As sales grow, sales yields should, too. There should be a point where sales yields can fully cover the expenses (including annual salary plus benefits, onboarding and training costs, among other things) a company invests into each of its sales representatives.
The transition phase will remain in effect until management determines that the product has earned genuine traction in its market.
Required skills: To gain traction, sales management should mature a proven sales model that repeatedly produces results. Other aspects include improving the product's positioning in the market and recruiting qualified sales reps.
Since the sales learning curve is still in effect, a focus on learning and openly communicating within the organization should be emphasized.
Sales costs: As the product continues to sell, sales costs will naturally increase as new sales staff is hired.
Size of the sales team: At this stage, sales teams should be hiring new sales representatives to help generate more traction. New hires will need to have the skills to collaborate to build an evolving sales process.
Phase 3: Execution
In the execution stage, sales management has sufficient evidence of traction. The sales learning curve, as a learning process, is at its end.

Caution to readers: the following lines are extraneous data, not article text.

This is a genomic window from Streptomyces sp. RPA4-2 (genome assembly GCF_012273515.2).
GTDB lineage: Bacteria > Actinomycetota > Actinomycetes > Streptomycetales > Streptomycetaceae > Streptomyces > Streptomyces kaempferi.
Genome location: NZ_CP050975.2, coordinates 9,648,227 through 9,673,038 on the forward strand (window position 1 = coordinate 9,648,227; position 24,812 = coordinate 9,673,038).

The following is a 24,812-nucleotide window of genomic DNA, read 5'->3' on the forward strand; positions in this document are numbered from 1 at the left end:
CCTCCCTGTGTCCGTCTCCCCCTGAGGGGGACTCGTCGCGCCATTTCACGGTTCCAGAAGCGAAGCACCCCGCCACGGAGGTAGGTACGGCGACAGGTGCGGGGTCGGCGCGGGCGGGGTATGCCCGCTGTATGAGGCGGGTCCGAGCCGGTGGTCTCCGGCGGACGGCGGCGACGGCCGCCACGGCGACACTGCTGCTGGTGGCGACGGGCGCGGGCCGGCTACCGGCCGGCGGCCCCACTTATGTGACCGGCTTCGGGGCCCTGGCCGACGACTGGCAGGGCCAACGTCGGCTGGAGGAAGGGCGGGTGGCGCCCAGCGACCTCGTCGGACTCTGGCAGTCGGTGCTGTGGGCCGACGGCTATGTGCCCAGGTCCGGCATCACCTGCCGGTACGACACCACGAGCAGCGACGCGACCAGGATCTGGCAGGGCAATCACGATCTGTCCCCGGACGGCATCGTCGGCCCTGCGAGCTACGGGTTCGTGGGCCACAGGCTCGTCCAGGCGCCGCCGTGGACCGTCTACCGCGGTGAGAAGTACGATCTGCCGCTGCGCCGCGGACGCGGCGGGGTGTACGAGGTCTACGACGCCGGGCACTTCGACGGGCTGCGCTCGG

Sales staff has built a proven sales method that generates results and has the infrastructure required to continue fulfilling their responsibilities.
Required skills: Sales representatives need to follow the sales process that has been put in place. If there are areas for improvement, strategies can be tried and proven to boost results.
Sales costs: Sales costs are likely to increase as more staff is added.
Size of the sales team: Organizations should be hiring more sales representatives that can adopt the system already in place.
What the Sales Learning Curve is not
The sales learning curve describes the learning process by which an organization learns the processes that work and do not work.
However, it does not describe the individual learning curve that all marketing, sales, and product customer-facing team members undergo to learn their company responsibilities and functions.
What organizations should learn
Every company experiences a learning process in each of its different departments. Sales, marketing, customer support/success, operations, and product development work individually to fulfill their unique responsibilities.
They also cooperate to ensure that their product's positioning aligns in every aspect of its development and go-to-market strategy.
As a product is developed and marketed to its target audience, it is essential to understand the ideal sales messaging that generates sales yield and traction over time.
The sales learning curve is a prime example of how organizations can try, learn, perfect, and iterate a process that produces results every time.